Advise and Consent A-
A poignant, often brutal expose of the American political system, Otto Preminger's “Advise and Consent” features outstanding performances from a large ensemble cast that includes established stars (Henry Fonda, Charles Laughton, Gene Tierney), character actors (Walter Pidgeon), and newcomers (Don Murray).
Wendell Mayes' script is based on Allen Drury's best-selling, Pulitzer-Prize winning novel, which read like “Who's Who in Washington,” sort of a hit-and-run foray among the political movers and shakers of the 1940s and 1950s. In many ways, by offering a glimpse into the behind-the-scenes of political machinations and Washington intrigues, “Advise and Consent” set the trend of future exposes, such as “Fail Safe” (1964), directed by Sidney Lumet and also starring Henry Fonda.
The tantalizing tale centers on Robert Leffingwell (Fonda), who has been appointed Secretary of State, and the long, arduous political process of confirming his appointment by the Senate.
Senator Bob Munson (Walter Pidgeon) and his cohorts are trying to push the appointment through, past opposition from vet politicians like Senator Seabright “Seb” Cooley (Charles Laughton), a crusty old man.
Young Senator Brigham Anderson (Don Murray), a freshman whose vote in support of the nomination is crucial, will not commit to his party leader Munson. This leads Senator Fred Van Ackerman (George Grizzard), a ruthless, power-hungry colleague, to attempt to blackmail Anderson into siding with his voting block. To that goal, he threatens to expose Anderson's former homosexual activities, unless he votes “the right way,” which leads to some unexpected results.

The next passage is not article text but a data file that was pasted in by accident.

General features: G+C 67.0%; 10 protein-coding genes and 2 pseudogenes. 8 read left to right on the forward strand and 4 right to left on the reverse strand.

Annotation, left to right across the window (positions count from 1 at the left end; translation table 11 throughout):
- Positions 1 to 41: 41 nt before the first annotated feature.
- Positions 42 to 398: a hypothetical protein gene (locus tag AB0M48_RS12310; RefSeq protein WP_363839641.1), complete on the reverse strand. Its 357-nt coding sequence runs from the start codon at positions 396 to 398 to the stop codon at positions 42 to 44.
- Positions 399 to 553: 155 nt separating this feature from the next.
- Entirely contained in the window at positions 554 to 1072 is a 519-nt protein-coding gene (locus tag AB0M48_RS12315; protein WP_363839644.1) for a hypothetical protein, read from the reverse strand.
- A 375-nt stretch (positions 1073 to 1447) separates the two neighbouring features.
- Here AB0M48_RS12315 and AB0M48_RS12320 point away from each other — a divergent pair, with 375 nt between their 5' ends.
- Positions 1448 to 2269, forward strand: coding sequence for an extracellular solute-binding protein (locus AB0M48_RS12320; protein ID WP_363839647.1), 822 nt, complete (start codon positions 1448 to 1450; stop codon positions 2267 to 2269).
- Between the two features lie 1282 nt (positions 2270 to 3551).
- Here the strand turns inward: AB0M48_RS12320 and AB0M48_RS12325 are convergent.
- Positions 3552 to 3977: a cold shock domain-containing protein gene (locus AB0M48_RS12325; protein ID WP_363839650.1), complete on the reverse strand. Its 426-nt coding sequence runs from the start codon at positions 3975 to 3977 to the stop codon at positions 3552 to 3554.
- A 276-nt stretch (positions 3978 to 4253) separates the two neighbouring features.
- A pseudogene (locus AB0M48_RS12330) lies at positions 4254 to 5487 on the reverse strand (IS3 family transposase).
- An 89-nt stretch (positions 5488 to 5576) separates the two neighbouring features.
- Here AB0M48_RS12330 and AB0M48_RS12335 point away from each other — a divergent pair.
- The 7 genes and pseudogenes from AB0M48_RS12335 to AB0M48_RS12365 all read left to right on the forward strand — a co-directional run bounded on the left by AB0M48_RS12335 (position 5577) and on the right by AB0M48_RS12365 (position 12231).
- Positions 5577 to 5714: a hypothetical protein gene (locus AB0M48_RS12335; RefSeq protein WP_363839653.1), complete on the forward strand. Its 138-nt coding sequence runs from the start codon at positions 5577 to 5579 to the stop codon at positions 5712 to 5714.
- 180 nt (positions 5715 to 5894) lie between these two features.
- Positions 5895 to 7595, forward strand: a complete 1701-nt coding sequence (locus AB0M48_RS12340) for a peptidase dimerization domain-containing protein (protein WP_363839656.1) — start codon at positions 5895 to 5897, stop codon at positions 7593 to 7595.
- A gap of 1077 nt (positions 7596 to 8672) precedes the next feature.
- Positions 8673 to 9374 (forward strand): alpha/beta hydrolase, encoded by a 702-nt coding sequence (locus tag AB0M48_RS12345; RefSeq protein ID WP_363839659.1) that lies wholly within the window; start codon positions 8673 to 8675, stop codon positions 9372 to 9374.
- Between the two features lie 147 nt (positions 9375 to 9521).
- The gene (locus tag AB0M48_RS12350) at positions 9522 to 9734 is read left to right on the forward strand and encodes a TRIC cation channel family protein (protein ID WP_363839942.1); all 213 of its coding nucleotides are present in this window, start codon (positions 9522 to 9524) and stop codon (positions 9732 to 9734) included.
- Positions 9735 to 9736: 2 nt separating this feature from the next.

In this all-star cast, Laughton shines in a splashy role, but Franchot Tone, as the President, and Lew Ayres, as the V.P., give equally impressive if more subtle performances.
Though Henry Fonda received star-billing, his part, as a shadowy and controversial politico, was cut in the editing room. Preminger claimed it was a necessity of the large number of characters, events, and subplots. As it is, the film's running time, 140 minutes, is longer than was the norm. Even so, Fonda's role calls attention to his more established screen image, as a noble and dignified all-American hero. In the 1960s and 1970s, Fonda played more villainous and morally ambiguous characters.
At the time, some critics felt that Preminger sensationalizes American politics, though the helmer's approach was more precise and cautious than the usual. “Advise and Consent was released in 1962, a year before the John F. Kennedy Assassination, a traumatic event that would forever change American politicsand our perception of it.
“Advise and Consent” was more incisive and realistic than, say, Frank Capra's political fable, “Mr. Smith Goes to Washington,” a film that's been admired since its release, in 1939. Significantly, both features proved to be unpopular with their role models, who refused to comment on them.
related article 1: Henry Fonda's Western Screen Image.
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